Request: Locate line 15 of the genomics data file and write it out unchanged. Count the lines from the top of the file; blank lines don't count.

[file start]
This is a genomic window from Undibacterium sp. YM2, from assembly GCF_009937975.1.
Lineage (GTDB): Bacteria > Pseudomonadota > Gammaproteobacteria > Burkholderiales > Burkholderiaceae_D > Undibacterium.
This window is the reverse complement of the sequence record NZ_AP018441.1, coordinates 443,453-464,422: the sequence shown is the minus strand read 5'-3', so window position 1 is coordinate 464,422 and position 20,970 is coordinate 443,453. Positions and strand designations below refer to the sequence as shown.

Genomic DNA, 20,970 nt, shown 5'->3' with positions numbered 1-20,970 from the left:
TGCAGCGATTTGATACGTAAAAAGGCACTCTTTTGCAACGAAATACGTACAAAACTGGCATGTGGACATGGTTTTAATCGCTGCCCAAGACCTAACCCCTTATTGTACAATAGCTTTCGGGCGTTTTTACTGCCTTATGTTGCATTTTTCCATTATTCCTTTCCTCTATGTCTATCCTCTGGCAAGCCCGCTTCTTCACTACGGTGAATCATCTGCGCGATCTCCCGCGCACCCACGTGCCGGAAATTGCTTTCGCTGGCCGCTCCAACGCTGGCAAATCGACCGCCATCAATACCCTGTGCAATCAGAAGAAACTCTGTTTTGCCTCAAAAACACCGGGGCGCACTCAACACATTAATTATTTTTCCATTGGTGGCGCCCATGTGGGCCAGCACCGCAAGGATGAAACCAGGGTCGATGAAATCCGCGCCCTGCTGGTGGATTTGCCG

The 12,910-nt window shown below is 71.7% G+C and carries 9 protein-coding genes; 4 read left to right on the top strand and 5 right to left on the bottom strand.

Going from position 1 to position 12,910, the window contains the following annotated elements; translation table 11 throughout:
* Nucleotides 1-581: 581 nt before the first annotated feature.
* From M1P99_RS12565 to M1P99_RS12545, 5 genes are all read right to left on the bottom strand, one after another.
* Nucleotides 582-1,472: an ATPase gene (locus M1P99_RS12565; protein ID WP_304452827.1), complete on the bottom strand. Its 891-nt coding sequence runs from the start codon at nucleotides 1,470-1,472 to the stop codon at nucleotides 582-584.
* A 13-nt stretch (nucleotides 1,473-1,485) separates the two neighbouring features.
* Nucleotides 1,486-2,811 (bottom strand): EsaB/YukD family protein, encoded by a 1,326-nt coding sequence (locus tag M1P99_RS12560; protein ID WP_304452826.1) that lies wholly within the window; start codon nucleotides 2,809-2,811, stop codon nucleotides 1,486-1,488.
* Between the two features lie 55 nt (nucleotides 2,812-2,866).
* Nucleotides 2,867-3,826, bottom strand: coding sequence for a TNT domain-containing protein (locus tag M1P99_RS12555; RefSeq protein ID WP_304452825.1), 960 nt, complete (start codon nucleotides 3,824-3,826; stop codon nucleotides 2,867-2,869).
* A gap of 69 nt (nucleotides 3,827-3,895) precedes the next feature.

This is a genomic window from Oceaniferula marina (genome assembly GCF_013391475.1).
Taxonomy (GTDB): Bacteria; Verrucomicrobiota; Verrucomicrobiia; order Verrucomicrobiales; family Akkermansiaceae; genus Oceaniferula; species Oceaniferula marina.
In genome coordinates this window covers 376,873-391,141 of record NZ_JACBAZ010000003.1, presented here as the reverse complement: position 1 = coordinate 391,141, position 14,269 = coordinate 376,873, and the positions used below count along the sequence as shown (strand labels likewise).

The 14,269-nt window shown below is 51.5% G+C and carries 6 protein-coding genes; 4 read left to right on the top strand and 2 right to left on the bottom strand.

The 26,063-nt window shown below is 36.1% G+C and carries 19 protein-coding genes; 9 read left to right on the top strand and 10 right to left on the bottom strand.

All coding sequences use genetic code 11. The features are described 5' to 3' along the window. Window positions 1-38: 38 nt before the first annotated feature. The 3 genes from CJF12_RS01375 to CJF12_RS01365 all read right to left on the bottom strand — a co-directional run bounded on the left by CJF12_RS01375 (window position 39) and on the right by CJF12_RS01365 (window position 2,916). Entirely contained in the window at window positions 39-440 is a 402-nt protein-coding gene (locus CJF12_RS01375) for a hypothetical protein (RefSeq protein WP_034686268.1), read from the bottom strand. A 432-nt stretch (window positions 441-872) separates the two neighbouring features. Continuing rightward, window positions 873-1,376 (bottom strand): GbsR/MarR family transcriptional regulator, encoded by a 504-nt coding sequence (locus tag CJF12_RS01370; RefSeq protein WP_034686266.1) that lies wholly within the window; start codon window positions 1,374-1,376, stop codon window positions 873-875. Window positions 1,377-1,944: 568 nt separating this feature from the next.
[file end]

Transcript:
* A gap of 69 nt (nucleotides 3,827-3,895) precedes the next feature.